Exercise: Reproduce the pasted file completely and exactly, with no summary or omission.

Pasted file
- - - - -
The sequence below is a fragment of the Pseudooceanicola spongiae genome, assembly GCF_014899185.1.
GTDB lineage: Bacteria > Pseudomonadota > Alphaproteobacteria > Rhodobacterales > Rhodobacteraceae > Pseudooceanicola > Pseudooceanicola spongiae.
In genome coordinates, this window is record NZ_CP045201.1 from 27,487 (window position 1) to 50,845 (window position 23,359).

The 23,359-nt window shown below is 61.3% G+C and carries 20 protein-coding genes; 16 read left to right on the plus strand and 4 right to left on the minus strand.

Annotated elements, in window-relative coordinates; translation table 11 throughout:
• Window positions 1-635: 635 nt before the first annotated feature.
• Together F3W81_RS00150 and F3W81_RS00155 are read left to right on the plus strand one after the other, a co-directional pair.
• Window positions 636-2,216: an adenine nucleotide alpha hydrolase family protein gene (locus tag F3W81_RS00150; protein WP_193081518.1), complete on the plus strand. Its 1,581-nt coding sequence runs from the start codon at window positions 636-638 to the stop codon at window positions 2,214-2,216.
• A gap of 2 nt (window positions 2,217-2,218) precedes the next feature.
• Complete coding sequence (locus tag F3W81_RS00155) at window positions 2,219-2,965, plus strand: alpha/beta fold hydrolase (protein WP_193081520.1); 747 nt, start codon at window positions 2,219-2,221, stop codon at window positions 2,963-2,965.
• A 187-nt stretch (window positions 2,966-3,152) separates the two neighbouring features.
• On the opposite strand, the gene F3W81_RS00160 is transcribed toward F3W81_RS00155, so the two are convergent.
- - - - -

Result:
The sequence below is a fragment of the Pseudooceanicola spongiae genome, assembly GCF_014899185.1.
GTDB lineage: Bacteria > Pseudomonadota > Alphaproteobacteria > Rhodobacterales > Rhodobacteraceae > Pseudooceanicola > Pseudooceanicola spongiae.
In genome coordinates, this window is record NZ_CP045201.1 from 27,487 (window position 1) to 50,845 (window position 23,359).

The 23,359-nt window shown below is 61.3% G+C and carries 20 protein-coding genes; 16 read left to right on the plus strand and 4 right to left on the minus strand.

Annotated elements, in window-relative coordinates; translation table 11 throughout:
• Window positions 1-635: 635 nt before the first annotated feature.
• Together F3W81_RS00150 and F3W81_RS00155 are read left to right on the plus strand one after the other, a co-directional pair.
• Window positions 636-2,216: an adenine nucleotide alpha hydrolase family protein gene (locus tag F3W81_RS00150; protein WP_193081518.1), complete on the plus strand. Its 1,581-nt coding sequence runs from the start codon at window positions 636-638 to the stop codon at window positions 2,214-2,216.
• A gap of 2 nt (window positions 2,217-2,218) precedes the next feature.
• Complete coding sequence (locus tag F3W81_RS00155) at window positions 2,219-2,965, plus strand: alpha/beta fold hydrolase (protein WP_193081520.1); 747 nt, start codon at window positions 2,219-2,221, stop codon at window positions 2,963-2,965.
• A 187-nt stretch (window positions 2,966-3,152) separates the two neighbouring features.
• On the opposite strand, the gene F3W81_RS00160 is transcribed toward F3W81_RS00155, so the two are convergent.